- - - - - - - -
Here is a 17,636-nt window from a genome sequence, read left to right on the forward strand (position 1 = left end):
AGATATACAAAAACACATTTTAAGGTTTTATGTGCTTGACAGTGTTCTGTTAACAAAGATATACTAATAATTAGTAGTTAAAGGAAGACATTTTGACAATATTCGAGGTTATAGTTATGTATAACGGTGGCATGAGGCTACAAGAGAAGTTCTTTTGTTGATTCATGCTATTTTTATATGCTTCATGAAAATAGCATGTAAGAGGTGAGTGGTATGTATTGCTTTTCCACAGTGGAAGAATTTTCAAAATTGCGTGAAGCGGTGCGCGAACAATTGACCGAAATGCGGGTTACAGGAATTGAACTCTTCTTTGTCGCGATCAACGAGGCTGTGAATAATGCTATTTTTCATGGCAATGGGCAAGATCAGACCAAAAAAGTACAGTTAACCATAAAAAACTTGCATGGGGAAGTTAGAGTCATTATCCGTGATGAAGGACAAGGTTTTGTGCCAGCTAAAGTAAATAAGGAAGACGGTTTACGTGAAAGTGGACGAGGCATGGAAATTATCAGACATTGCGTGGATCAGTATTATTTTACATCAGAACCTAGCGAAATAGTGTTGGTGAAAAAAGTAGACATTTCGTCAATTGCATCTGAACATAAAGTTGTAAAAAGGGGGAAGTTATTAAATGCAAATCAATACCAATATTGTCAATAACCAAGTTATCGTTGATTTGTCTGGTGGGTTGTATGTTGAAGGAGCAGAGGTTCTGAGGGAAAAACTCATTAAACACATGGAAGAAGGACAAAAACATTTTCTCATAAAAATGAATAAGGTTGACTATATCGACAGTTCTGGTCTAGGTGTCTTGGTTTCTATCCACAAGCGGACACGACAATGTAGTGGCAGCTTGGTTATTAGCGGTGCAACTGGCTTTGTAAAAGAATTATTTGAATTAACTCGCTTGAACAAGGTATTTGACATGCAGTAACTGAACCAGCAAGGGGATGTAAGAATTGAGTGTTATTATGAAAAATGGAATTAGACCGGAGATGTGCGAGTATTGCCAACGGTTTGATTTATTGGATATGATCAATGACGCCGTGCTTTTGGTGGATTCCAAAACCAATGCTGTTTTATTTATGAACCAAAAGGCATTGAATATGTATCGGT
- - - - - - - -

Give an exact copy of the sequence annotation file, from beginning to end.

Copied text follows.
Here is a 17,636-nt window from a genome sequence, read left to right on the forward strand (position 1 = left end):
AGATATACAAAAACACATTTTAAGGTTTTATGTGCTTGACAGTGTTCTGTTAACAAAGATATACTAATAATTAGTAGTTAAAGGAAGACATTTTGACAATATTCGAGGTTATAGTTATGTATAACGGTGGCATGAGGCTACAAGAGAAGTTCTTTTGTTGATTCATGCTATTTTTATATGCTTCATGAAAATAGCATGTAAGAGGTGAGTGGTATGTATTGCTTTTCCACAGTGGAAGAATTTTCAAAATTGCGTGAAGCGGTGCGCGAACAATTGACCGAAATGCGGGTTACAGGAATTGAACTCTTCTTTGTCGCGATCAACGAGGCTGTGAATAATGCTATTTTTCATGGCAATGGGCAAGATCAGACCAAAAAAGTACAGTTAACCATAAAAAACTTGCATGGGGAAGTTAGAGTCATTATCCGTGATGAAGGACAAGGTTTTGTGCCAGCTAAAGTAAATAAGGAAGACGGTTTACGTGAAAGTGGACGAGGCATGGAAATTATCAGACATTGCGTGGATCAGTATTATTTTACATCAGAACCTAGCGAAATAGTGTTGGTGAAAAAAGTAGACATTTCGTCAATTGCATCTGAACATAAAGTTGTAAAAAGGGGGAAGTTATTAAATGCAAATCAATACCAATATTGTCAATAACCAAGTTATCGTTGATTTGTCTGGTGGGTTGTATGTTGAAGGAGCAGAGGTTCTGAGGGAAAAACTCATTAAACACATGGAAGAAGGACAAAAACATTTTCTCATAAAAATGAATAAGGTTGACTATATCGACAGTTCTGGTCTAGGTGTCTTGGTTTCTATCCACAAGCGGACACGACAATGTAGTGGCAGCTTGGTTATTAGCGGTGCAACTGGCTTTGTAAAAGAATTATTTGAATTAACTCGCTTGAACAAGGTATTTGACATGCAGTAACTGAACCAGCAAGGGGATGTAAGAATTGAGTGTTATTATGAAAAATGGAATTAGACCGGAGATGTGCGAGTATTGCCAACGGTTTGATTTATTGGATATGATCAATGACGCCGTGCTTTTGGTGGATTCCAAAACCAATGCTGTTTTATTTATGAACCAAAAGGCATTGAATATGTATCGGT